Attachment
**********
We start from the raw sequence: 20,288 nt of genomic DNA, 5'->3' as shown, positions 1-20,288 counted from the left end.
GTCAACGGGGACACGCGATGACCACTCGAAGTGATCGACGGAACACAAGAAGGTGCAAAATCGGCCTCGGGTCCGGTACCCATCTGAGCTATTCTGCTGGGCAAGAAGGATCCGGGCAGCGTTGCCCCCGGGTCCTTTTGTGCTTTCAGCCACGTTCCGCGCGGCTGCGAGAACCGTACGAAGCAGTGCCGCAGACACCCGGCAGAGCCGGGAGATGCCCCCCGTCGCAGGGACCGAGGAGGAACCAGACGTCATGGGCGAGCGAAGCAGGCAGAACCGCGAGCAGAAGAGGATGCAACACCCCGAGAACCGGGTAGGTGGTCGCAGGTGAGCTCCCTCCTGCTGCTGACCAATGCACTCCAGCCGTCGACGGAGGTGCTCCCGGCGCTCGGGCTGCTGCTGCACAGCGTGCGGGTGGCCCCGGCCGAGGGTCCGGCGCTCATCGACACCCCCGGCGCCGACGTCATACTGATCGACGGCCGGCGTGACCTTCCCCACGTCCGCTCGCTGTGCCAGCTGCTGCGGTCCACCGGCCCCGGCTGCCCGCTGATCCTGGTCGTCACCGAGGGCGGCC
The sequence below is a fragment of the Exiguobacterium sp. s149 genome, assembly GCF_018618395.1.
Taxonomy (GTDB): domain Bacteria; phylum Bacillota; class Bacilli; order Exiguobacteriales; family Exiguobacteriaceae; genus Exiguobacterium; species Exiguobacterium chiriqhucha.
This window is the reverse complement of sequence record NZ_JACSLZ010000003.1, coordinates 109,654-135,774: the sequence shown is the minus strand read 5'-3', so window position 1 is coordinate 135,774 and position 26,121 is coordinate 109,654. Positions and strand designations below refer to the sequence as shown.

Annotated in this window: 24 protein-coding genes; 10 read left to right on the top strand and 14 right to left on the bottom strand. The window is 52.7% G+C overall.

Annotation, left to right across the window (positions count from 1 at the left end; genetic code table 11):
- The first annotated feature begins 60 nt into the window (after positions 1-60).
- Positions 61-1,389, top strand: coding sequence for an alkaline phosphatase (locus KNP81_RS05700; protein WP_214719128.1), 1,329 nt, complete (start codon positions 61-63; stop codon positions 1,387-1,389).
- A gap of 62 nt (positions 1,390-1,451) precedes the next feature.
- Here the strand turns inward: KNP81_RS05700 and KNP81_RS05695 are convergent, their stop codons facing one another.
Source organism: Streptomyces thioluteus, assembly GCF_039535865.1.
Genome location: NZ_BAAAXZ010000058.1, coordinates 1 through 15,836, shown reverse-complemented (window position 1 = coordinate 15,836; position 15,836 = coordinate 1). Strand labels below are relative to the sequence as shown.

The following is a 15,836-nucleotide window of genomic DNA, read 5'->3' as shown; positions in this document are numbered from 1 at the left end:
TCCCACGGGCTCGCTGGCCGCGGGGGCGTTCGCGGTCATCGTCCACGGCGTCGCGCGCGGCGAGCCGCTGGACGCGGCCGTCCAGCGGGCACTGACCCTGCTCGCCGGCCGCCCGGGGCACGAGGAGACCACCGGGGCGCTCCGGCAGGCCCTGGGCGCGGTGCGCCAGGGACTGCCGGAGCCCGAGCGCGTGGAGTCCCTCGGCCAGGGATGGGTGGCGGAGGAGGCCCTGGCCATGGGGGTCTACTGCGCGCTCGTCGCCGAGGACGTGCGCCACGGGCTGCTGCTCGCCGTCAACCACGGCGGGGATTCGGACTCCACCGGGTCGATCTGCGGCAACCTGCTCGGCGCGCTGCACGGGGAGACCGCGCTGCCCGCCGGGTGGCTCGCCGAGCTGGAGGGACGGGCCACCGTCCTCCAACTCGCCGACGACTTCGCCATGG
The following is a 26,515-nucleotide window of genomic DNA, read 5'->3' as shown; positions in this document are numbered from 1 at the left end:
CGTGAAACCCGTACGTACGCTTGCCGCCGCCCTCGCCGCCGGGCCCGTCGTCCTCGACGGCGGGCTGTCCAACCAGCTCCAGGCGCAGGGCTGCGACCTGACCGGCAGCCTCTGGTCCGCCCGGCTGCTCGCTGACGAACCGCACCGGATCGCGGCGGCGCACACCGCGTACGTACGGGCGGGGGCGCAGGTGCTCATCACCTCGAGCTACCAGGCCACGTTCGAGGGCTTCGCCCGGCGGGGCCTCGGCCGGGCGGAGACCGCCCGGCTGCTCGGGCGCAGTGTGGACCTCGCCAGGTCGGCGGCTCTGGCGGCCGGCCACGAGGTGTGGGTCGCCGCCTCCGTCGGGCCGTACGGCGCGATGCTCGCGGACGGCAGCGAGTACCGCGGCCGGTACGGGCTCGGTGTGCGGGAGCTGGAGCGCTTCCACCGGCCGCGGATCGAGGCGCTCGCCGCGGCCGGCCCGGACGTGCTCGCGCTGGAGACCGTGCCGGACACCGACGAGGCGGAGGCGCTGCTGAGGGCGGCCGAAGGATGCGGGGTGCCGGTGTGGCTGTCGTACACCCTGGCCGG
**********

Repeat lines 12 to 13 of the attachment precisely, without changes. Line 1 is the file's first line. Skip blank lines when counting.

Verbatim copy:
Source organism: Streptomyces thioluteus, assembly GCF_039535865.1.
Genome location: NZ_BAAAXZ010000058.1, coordinates 1 through 15,836, shown reverse-complemented (window position 1 = coordinate 15,836; position 15,836 = coordinate 1). Strand labels below are relative to the sequence as shown.